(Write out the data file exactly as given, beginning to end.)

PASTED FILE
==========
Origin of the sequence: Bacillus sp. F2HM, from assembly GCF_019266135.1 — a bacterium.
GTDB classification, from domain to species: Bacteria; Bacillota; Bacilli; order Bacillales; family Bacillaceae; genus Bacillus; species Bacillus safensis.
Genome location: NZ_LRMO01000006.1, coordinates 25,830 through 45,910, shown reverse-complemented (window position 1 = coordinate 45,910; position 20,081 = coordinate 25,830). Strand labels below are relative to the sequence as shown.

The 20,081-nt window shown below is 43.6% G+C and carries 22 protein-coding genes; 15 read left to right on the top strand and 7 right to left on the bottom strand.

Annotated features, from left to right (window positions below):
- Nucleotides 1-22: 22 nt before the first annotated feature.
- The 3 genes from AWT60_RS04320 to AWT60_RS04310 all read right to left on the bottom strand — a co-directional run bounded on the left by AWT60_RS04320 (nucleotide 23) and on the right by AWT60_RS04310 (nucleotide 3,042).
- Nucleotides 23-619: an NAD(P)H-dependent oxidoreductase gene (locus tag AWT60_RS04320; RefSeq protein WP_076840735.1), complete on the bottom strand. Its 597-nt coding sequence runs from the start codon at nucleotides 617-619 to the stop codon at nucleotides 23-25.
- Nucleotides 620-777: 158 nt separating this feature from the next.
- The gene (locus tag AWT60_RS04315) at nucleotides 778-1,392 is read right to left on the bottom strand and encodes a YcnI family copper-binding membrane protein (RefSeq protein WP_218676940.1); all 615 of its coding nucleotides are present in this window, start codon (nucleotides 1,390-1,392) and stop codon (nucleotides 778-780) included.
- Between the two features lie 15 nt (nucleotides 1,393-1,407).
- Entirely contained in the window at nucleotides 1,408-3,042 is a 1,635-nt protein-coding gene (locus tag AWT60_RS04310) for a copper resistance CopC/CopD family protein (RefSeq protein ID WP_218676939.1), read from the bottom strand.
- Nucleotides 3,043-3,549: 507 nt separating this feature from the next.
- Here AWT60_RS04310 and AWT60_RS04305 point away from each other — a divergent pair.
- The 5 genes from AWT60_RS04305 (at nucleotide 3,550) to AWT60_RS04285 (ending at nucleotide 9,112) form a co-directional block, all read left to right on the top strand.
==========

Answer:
Origin of the sequence: Bacillus sp. F2HM, from assembly GCF_019266135.1 — a bacterium.
GTDB classification, from domain to species: Bacteria; Bacillota; Bacilli; order Bacillales; family Bacillaceae; genus Bacillus; species Bacillus safensis.
Genome location: NZ_LRMO01000006.1, coordinates 25,830 through 45,910, shown reverse-complemented (window position 1 = coordinate 45,910; position 20,081 = coordinate 25,830). Strand labels below are relative to the sequence as shown.

The 20,081-nt window shown below is 43.6% G+C and carries 22 protein-coding genes; 15 read left to right on the top strand and 7 right to left on the bottom strand.

Annotated features, from left to right (window positions below):
- Nucleotides 1-22: 22 nt before the first annotated feature.
- The 3 genes from AWT60_RS04320 to AWT60_RS04310 all read right to left on the bottom strand — a co-directional run bounded on the left by AWT60_RS04320 (nucleotide 23) and on the right by AWT60_RS04310 (nucleotide 3,042).
- Nucleotides 23-619: an NAD(P)H-dependent oxidoreductase gene (locus tag AWT60_RS04320; RefSeq protein WP_076840735.1), complete on the bottom strand. Its 597-nt coding sequence runs from the start codon at nucleotides 617-619 to the stop codon at nucleotides 23-25.
- Nucleotides 620-777: 158 nt separating this feature from the next.
- The gene (locus tag AWT60_RS04315) at nucleotides 778-1,392 is read right to left on the bottom strand and encodes a YcnI family copper-binding membrane protein (RefSeq protein WP_218676940.1); all 615 of its coding nucleotides are present in this window, start codon (nucleotides 1,390-1,392) and stop codon (nucleotides 778-780) included.
- Between the two features lie 15 nt (nucleotides 1,393-1,407).
- Entirely contained in the window at nucleotides 1,408-3,042 is a 1,635-nt protein-coding gene (locus tag AWT60_RS04310) for a copper resistance CopC/CopD family protein (RefSeq protein ID WP_218676939.1), read from the bottom strand.
- Nucleotides 3,043-3,549: 507 nt separating this feature from the next.
- Here AWT60_RS04310 and AWT60_RS04305 point away from each other — a divergent pair.
- The 5 genes from AWT60_RS04305 (at nucleotide 3,550) to AWT60_RS04285 (ending at nucleotide 9,112) form a co-directional block, all read left to right on the top strand.